I find myself thinking about a conversation I had with two friends of mine. They are young, attractive African-American professional women who have had their share of adventures, shall we say, in the dating world. One of their complaints is that too many men--mainly white, but of other races as well--don't want to bring home a black woman to their family, or simply don't want to be in a committed relationship with one. However, those same men seem to believe that black women should always be sexually available to them. Also, those same men seem to think that they have the right not to discuss anything they'd prefer not to, while black women's sexuality, as well as their sexual and medical history, should be completely open books.
In many ways, what they say about their experience parallels something I--and, I suspect, other trans women--have experienced. Other people seem to think that they have the right to decide what and when, or whether, we will disclose, and with whom or whether we can have sex. They ask us questions about our genitalia and other body parts they would never ask anyone else, and they seem to think they have a right to know about our HIV, relationship and even employment status, even when such information is completely irrelevant to them.
And then there is the man with whom I was involved--and whom I've mentioned elsewhere on this blog--who told me that if he were HIV-positive, he would not disclose that before having sex with me. Yet he felt entitled to pry into any and all areas of my life, looking for anything, however innocuous, he could twist and use against me when it suited him. When he couldn't find such things, he made them up. Plus, no matter how much I could prove to him that I was who and what I told him I am, it was never good enough. Even a notarized letter from my doctor stating that I am HIV-negative wasn't enough for him.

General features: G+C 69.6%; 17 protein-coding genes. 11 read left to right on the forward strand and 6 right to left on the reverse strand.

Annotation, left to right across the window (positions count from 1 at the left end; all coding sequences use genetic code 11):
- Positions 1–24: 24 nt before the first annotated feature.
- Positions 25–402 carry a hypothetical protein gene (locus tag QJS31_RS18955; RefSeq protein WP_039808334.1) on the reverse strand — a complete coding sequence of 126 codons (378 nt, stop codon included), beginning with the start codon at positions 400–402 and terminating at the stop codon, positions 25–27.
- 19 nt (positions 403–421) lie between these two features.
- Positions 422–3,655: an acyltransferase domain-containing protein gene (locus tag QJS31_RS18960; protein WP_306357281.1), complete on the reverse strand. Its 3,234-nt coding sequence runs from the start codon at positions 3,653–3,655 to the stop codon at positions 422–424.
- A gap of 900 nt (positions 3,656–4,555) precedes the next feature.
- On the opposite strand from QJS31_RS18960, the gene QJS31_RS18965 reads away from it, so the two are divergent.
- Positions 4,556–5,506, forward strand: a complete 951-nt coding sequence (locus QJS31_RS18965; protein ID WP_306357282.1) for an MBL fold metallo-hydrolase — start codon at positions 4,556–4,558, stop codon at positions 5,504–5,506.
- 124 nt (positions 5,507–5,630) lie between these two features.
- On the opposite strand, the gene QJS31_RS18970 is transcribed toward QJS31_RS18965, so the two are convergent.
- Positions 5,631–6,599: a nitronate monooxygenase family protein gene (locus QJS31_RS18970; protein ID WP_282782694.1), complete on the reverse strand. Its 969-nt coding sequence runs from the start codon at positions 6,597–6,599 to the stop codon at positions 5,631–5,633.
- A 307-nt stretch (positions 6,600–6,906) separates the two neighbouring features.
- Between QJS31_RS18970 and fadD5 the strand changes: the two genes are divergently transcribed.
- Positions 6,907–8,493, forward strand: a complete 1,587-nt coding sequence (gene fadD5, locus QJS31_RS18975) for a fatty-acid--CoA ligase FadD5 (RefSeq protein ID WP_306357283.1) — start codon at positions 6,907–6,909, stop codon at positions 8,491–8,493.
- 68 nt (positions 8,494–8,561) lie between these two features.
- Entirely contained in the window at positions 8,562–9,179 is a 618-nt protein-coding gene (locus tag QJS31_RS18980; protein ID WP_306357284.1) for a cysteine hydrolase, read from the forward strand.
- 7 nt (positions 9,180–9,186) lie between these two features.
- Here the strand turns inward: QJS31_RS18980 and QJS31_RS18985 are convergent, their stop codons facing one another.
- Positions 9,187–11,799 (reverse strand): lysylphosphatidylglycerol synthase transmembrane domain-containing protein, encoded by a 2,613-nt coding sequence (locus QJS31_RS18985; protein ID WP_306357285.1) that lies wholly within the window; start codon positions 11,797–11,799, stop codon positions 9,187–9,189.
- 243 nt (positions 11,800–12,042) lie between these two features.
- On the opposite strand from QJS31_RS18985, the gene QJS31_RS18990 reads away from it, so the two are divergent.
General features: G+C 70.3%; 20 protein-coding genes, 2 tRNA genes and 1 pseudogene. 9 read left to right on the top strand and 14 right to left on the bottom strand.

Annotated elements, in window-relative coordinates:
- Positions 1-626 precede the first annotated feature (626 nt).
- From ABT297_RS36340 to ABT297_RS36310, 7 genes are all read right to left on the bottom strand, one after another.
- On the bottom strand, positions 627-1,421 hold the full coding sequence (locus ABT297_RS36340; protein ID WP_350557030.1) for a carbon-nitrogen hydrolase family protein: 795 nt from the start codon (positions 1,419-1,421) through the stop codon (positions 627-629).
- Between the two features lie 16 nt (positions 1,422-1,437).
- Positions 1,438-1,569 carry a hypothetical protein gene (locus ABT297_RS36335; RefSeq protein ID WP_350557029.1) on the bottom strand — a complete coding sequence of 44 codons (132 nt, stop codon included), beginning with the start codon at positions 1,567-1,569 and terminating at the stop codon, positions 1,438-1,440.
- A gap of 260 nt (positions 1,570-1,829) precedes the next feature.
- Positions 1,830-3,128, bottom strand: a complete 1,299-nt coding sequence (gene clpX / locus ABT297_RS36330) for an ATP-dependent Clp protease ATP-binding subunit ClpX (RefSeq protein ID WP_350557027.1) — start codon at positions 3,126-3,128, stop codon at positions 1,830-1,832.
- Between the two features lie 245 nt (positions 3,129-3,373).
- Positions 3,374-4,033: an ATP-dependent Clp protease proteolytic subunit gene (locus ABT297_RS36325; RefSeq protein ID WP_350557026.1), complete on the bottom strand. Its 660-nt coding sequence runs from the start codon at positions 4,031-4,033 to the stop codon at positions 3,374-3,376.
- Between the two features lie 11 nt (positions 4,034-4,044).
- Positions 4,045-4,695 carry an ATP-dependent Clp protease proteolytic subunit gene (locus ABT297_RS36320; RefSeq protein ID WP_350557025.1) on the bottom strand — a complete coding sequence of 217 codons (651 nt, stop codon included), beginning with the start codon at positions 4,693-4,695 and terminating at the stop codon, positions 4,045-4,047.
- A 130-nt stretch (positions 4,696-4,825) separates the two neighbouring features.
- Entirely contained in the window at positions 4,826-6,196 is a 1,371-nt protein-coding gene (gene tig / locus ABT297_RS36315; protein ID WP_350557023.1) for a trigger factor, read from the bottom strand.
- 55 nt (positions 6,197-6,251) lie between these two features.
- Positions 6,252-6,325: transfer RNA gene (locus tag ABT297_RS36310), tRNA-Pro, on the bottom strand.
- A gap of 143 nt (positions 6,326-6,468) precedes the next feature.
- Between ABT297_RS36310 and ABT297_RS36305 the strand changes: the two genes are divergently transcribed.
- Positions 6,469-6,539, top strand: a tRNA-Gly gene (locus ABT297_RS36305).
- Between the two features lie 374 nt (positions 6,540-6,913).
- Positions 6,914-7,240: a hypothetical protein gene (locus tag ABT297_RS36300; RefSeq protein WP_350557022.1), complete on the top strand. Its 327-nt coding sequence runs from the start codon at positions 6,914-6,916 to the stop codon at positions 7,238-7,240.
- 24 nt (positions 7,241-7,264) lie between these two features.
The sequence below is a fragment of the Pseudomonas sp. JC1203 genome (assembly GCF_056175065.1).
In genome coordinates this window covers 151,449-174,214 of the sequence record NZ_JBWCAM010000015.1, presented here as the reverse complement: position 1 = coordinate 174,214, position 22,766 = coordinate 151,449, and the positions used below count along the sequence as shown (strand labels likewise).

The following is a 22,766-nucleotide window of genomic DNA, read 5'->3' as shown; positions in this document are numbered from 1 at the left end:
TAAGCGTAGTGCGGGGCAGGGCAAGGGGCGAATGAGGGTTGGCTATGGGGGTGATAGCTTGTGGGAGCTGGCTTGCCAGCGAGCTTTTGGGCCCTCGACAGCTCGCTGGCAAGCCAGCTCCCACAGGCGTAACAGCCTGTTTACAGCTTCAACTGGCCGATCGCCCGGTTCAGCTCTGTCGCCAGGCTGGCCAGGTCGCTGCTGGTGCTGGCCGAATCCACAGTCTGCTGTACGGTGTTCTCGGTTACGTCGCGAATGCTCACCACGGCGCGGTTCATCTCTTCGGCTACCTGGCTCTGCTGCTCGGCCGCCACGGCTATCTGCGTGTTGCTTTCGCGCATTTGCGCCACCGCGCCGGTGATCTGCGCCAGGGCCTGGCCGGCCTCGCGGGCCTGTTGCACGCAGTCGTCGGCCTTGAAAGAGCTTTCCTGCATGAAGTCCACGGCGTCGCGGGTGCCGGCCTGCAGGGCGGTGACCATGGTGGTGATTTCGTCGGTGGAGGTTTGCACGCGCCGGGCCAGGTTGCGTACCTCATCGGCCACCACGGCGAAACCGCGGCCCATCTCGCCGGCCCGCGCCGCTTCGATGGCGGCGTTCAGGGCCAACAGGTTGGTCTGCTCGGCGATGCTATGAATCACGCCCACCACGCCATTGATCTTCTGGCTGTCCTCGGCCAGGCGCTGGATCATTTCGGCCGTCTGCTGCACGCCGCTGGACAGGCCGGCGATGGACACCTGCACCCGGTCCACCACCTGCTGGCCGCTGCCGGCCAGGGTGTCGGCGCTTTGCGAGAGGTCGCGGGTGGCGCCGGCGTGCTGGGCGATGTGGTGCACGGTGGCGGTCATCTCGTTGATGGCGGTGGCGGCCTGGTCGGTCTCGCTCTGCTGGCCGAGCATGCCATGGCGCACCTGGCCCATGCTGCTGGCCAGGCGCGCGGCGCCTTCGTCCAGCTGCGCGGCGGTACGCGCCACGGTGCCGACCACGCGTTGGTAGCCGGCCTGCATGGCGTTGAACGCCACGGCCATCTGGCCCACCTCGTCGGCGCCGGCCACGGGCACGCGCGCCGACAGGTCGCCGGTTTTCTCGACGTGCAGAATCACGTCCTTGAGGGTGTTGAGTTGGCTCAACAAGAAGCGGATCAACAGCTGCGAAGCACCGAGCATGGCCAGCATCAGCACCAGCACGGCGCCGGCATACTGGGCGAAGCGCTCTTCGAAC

(Since ending my relationship with him, I've come to realize that his openly homophobic and transphobic relatives actually have more integrity, at least in relation to the things I've mentioned, than he did. But that's another story!)
Now, I am willing to talk about my experiences because I hope they will allow some people to understand me, and other trans women, better. But neither I nor anyone else should be forced to discuss, for example, our sexual practices or our medical histories. And if someone asks and we answer, what we say shouldn't be used against us. There's nothing worse than the person who's always asking about "what it's like," then uses the fact that you've talked about it to discredit you, end a friendship or even try to terminate your employment or a professional relationship. I've heard too many stories of such things from other trans women!
The experience of women--cisgender, trans, straight, lesbian, bisexual or any other--has shown that when we don't have control over our bodies, minds and histories, other people take it upon themselves to make decisions about them for us. And those decisions are rarely in our best interest, let alone to our benefit.